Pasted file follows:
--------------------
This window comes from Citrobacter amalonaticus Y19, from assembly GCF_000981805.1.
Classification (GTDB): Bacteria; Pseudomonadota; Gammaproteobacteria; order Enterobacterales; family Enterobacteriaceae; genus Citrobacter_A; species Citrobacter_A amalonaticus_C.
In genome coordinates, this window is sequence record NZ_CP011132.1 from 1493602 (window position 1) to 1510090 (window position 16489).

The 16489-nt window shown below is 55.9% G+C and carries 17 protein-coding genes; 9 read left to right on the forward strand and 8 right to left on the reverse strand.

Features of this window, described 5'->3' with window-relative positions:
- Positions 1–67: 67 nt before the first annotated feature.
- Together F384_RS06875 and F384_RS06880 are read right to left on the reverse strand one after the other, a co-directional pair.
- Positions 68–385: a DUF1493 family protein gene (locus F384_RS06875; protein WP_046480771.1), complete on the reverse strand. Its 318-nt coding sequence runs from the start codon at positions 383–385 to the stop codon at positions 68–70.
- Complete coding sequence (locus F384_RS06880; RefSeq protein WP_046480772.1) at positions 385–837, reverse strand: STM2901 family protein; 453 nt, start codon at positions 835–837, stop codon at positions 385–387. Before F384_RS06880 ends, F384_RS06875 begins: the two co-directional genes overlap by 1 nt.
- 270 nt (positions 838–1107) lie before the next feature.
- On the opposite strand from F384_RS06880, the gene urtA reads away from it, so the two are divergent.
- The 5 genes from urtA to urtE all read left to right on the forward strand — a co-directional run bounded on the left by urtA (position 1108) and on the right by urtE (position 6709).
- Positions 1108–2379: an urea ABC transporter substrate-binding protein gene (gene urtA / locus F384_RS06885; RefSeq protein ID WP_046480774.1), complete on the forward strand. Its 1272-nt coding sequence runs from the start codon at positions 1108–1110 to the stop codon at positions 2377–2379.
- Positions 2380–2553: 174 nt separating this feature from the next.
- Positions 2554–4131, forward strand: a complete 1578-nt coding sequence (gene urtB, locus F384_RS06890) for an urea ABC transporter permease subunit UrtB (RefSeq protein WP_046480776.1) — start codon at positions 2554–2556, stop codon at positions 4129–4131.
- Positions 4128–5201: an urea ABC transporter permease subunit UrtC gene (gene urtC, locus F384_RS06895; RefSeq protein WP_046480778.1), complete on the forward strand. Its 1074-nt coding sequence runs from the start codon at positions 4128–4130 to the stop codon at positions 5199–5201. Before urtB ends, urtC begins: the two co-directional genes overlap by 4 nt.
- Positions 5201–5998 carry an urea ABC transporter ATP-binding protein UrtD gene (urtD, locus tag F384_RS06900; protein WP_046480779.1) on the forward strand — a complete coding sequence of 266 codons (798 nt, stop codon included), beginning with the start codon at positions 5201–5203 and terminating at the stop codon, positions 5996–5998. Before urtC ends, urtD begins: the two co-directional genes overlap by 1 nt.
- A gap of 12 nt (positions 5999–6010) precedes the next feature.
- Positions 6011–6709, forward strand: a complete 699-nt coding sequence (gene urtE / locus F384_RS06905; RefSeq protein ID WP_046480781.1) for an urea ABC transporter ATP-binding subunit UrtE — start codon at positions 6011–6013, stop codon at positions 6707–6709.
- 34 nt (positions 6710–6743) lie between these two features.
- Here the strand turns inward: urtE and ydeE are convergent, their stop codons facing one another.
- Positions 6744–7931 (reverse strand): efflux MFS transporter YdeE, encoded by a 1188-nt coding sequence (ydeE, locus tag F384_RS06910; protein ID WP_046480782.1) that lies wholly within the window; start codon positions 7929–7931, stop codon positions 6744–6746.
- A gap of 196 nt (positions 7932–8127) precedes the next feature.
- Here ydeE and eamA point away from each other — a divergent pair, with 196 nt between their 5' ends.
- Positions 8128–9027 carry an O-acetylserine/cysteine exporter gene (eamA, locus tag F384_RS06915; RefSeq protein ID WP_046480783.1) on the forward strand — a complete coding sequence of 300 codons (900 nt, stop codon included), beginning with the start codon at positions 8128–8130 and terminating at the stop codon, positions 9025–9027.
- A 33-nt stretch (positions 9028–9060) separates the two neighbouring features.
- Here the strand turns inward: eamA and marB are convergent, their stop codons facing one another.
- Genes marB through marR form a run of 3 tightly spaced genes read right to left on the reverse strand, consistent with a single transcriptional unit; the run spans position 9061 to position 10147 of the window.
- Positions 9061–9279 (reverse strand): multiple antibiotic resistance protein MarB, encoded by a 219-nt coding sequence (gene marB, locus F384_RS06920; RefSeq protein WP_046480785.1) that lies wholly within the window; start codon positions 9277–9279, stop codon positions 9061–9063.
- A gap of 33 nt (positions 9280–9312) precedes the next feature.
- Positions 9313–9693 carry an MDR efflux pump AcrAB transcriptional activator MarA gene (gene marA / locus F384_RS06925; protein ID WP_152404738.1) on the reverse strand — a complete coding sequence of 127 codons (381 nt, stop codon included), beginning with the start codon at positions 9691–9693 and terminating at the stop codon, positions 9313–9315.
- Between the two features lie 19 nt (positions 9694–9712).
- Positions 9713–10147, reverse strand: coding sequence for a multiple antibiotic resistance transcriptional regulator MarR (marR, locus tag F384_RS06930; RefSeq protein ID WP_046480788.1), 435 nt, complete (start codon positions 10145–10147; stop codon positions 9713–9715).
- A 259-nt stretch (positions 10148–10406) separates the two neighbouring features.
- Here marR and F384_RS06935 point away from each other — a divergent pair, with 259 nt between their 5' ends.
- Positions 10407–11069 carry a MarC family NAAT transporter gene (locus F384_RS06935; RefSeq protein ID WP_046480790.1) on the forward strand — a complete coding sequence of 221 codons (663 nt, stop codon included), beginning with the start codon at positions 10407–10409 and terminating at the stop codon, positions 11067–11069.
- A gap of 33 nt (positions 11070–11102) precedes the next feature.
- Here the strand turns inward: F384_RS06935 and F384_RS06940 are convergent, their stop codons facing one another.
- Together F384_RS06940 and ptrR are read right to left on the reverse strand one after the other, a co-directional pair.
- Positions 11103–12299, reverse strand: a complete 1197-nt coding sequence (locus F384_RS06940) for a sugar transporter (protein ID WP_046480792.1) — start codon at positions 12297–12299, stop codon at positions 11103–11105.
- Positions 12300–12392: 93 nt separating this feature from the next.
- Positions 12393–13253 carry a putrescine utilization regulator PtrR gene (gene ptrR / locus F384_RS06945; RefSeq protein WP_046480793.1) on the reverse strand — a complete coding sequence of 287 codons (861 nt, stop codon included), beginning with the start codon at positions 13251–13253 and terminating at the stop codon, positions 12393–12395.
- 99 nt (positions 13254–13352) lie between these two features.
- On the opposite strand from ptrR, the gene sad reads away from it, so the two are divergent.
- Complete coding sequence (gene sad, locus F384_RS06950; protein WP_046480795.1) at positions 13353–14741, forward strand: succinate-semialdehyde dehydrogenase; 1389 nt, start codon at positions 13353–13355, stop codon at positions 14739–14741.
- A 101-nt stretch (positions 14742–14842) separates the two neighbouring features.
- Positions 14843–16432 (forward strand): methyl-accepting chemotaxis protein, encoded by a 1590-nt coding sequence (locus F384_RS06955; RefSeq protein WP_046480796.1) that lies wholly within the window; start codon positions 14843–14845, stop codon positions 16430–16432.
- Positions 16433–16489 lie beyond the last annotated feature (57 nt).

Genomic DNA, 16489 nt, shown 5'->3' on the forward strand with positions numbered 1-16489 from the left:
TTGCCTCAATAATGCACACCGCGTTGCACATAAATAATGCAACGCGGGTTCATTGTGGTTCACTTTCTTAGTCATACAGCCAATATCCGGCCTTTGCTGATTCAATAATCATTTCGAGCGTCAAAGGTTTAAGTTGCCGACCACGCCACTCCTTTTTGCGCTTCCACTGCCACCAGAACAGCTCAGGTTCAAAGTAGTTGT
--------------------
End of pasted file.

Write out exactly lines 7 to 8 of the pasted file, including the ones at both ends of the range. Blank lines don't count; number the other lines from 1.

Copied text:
- Together F384_RS06875 and F384_RS06880 are read right to left on the reverse strand one after the other, a co-directional pair.
- Positions 68–385: a DUF1493 family protein gene (locus F384_RS06875; protein WP_046480771.1), complete on the reverse strand. Its 318-nt coding sequence runs from the start codon at positions 383–385 to the stop codon at positions 68–70.